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A few years ago, there was a big Christian music concert/festival in Omaha. There was the main stage, which featured bands like Christafari and Petra (who were headlining). Then there was the side stage, which was being sponsored by this really cool Christian music store, and featured Upside Down Room, MxPx, and Stavesacre.

Everything went great until Stavesacre's set. Shortly after they started playing, Petra took to the main stage, and apparently fearing that another band might distract from their set, the promoters made Stavesacre stop playing after 15 minutes (nevermind that 99% of the people at the side stage probably had no interest in seeing Petra at all). Stavesacre played one last "song" (it was actually a medley of 3 songs) and then got off the stage. I talked to Mark Salomon after he got off stage, and needless to say, he was quite bitter about it.

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The Don Francisco song I mentioned above is called Righteous Disgrace, and here are the lyrics, courtesy of DonFrancisco.com:

Righteous Disgrace                                                                                 

by Don Francisco and Michael Banta                                                                             

Lord, You and I know that

I gave 'em everything I had

Now I'm headin' for home,

but again I'm feelin' angry and sad

I did my best to preach Your Word and sing

But they ripped off part of the offering

When your dealing' with your brothers,

you shouldn't have to feel so bad

Lord, I'm gonna keep tryin'

caue Your Body's in desperate need

But I get so tired of the abuse

the deceit, and the greed

It's what I expect from the world outside

But not from the men

who're preparing Your Bride

And they keep gettin' fatter

While the sheep are just left to bleed

It's a righteous disgrace, it's a sin and a shame

All of this garbage in Jesus' name

I know we have to wait for You

to burn up the chaff

But what can we do for the sheep

When the wolves are on full-time staff?

Lord, I want to thank you

for every godly women and man--

For every pastor with a shepard's heart

and clean, lovin' hands

Give 'em the strength that they need today

Answer every single prayer they pray

But come like a fire, Lord, and burn the rest away

Lord, You and I

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"If you're doin' business with a religious son of a bitch, get it in writing. His word isn't worth s***, not with the Good Lord tellin' him how to f*** you on the deal."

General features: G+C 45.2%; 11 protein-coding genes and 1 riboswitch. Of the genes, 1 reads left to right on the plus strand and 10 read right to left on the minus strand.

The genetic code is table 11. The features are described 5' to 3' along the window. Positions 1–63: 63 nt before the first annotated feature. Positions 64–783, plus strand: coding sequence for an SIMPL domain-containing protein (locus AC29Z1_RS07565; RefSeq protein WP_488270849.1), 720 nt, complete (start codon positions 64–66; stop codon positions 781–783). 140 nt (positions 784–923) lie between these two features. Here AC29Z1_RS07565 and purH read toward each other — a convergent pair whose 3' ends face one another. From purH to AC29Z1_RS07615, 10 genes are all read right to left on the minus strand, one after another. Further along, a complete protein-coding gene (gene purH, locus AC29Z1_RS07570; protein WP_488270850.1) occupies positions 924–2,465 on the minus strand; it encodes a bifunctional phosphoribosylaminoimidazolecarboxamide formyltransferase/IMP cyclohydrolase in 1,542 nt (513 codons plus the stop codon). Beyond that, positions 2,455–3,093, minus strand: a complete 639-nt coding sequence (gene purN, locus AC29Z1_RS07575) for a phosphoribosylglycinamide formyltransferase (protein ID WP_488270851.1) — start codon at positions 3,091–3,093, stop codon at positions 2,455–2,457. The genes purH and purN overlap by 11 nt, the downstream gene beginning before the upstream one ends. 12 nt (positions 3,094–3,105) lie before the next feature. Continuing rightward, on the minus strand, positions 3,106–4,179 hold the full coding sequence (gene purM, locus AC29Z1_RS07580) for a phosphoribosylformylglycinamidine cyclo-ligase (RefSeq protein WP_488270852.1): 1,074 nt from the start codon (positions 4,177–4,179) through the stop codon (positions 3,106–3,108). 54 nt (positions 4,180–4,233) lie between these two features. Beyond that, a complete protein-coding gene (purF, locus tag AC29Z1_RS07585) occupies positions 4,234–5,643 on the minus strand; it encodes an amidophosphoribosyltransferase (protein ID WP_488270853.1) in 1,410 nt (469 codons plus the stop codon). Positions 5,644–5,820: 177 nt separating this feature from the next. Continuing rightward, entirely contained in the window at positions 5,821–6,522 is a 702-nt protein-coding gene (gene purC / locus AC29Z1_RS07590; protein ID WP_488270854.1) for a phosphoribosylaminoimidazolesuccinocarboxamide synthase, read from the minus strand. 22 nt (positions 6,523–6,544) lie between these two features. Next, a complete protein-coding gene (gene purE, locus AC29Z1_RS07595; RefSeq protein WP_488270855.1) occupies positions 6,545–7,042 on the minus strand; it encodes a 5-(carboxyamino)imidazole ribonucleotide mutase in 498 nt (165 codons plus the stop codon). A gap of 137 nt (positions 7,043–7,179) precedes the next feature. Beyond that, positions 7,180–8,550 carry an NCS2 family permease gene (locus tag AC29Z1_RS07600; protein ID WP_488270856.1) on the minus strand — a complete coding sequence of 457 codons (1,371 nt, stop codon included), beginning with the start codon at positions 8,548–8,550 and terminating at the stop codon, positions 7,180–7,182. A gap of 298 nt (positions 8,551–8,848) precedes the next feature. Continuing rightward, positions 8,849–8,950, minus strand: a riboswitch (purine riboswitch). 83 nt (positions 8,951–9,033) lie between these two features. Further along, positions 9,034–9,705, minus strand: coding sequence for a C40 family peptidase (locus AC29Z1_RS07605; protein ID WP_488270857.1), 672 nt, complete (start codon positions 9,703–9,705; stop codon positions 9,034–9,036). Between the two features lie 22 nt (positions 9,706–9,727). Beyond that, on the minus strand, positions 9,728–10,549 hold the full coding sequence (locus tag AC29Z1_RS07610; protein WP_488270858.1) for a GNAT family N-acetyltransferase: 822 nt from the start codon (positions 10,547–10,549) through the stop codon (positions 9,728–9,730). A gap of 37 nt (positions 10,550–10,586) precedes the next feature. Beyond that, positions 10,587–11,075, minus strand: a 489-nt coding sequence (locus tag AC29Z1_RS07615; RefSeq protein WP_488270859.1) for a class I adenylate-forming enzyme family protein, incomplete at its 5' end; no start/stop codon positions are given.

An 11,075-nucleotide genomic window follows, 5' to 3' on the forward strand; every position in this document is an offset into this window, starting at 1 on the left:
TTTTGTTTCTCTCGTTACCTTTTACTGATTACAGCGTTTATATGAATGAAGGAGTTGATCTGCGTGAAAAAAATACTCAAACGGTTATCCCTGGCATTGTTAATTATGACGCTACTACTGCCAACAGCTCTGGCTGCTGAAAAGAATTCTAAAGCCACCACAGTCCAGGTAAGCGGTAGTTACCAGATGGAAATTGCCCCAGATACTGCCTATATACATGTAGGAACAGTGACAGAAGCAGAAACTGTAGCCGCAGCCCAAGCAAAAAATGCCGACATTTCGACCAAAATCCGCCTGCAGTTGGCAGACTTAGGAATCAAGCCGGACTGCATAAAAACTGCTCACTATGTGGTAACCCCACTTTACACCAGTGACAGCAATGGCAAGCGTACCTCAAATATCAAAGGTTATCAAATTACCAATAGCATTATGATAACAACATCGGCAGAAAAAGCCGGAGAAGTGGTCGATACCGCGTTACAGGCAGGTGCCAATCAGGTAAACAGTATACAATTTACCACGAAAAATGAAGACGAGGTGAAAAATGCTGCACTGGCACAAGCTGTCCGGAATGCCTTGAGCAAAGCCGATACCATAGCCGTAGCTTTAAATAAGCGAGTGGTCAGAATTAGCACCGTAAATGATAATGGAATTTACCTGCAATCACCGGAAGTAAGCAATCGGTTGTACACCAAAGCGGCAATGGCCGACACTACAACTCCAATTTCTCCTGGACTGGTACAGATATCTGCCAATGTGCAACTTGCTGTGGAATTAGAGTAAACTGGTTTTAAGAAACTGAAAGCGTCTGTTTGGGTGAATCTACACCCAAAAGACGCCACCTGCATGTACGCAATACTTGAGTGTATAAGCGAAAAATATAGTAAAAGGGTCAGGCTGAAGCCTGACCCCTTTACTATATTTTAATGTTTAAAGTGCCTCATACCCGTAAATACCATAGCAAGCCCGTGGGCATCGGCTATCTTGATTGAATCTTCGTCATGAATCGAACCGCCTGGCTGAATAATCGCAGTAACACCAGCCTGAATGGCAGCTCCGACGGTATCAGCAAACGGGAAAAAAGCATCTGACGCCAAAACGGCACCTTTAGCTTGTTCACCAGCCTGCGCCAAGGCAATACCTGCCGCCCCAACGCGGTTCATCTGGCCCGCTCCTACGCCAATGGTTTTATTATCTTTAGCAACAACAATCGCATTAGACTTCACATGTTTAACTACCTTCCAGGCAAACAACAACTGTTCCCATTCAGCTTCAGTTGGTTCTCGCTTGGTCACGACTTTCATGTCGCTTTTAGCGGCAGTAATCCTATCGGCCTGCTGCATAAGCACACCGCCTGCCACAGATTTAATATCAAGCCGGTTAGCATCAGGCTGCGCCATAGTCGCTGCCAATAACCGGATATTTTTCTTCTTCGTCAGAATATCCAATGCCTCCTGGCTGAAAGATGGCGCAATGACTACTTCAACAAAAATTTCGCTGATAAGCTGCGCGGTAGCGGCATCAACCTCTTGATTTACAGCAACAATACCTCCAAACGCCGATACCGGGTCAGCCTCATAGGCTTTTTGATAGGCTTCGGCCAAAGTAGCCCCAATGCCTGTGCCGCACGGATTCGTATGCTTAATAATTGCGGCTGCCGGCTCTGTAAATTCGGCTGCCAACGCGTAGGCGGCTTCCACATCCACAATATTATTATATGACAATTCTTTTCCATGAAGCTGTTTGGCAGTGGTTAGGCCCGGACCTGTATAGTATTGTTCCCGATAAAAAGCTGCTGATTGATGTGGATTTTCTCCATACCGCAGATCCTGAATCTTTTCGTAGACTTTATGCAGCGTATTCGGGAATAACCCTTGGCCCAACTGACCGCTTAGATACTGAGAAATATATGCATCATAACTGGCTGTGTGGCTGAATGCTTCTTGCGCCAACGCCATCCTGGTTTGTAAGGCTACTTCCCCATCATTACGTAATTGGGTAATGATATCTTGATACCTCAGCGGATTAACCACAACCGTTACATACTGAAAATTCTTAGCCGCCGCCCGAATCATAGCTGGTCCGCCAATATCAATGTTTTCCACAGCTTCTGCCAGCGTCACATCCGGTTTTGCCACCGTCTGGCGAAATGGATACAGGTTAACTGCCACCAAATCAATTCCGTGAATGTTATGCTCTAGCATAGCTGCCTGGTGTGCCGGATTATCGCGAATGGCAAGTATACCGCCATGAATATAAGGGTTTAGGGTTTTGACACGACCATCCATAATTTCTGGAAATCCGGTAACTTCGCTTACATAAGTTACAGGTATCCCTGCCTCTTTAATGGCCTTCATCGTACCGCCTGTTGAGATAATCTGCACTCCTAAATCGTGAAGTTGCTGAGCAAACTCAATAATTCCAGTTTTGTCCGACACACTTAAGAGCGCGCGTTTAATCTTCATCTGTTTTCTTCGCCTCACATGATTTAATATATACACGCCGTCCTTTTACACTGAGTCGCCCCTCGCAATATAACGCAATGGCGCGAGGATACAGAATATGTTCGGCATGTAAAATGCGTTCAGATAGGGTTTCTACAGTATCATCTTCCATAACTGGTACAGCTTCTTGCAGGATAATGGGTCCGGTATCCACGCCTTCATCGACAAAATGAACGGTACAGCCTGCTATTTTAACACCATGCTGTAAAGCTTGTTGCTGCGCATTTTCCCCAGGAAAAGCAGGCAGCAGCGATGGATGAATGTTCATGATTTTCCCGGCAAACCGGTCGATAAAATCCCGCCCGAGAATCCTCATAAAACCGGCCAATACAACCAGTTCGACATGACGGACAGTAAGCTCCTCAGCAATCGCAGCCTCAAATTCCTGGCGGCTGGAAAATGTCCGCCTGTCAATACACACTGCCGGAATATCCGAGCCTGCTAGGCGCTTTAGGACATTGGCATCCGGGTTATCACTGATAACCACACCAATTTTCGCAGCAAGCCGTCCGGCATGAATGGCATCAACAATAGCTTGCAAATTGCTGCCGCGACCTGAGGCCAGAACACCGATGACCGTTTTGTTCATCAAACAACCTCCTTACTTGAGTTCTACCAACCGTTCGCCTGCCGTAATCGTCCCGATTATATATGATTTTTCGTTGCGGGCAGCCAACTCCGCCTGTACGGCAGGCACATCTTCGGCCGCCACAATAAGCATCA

--William S. Burroughs

Found this quote attributed to Burroughs in several places. What I want to know is when he ever did business with a religious son of a bitch.

Love the Don Francisco line about the wolves on full-time staff.

Edited by mrmando

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I remember playing this show a few years ago at a church. I always felt wierd playing shows at places where I didn't know the people putting the show on directly if it was a church. But some other bands I was friends with were playing too.

Anyways we get there and the youth pastor was a total jerk. He was said something like if we played over our set time he would make sure we get shut down and just had the worst attitude I have ever seen in Youth Pastor. And right before the show he had some of the kids spray dye his hair blue or green or something. And then of course 200 kids show up and they decided not to pay the bands a cent.

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My band played a gig at a ("Christian") club in a city 30 minutes from where we live...at the end of the show, we went to the owner to get paid, and he said: "So, what happened, guys? Why didn't you bring anyone out to see you?" We had been the opening band (due to other bands getting there late, we played for maybe 20 minutes, and the only kids there to see any of the bands were youth group kids who would have shown up no matter what). He paid us approximately eight dollars. That was disappointing.

Then again, we once got paid $700 for playing for less than an hour at a mega-church...

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Um...I do feel for you guys, getting screwed and all, especially by those who should be demonstrating Christ's love...but what's the point of this thread? Just to complain? That doesn't seem very constructive. While I've never played a "Christian gig", I've been through a Christian college and have my share of cynicism. Maybe we should be looking into the roots of this cynicism and that which causes it. What's the best way to respond to getting screwed like this. It's happened to all of us...if not in music performance, then in something else. Or we could ask how youth pastors and others justify their behaviour. Give it some thought...

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Um, Jeff, the point of this thread was to see what the general level of bad-gig experience is among the group. This helps me to assess whether what I've been through in Athens the past two weeks is just an ordinary bad gig or the hellaciously Mephistophelian seventh-level-of-Hades gig I believe it to be. It helps me decide whether I should just blow off the promoter/manager or try to warn other musicians about him.

I've played lots of Christian gigs and most of them have been great. I have to believe the majority of most musicians' gigs are positive experiences -- else why keep doing it? The real cynics are the guys who screw you and then say, "Welcome to the Christian music industry" (a phrase I've actually heard in the past week), not the musicians who take a licking and come back for more.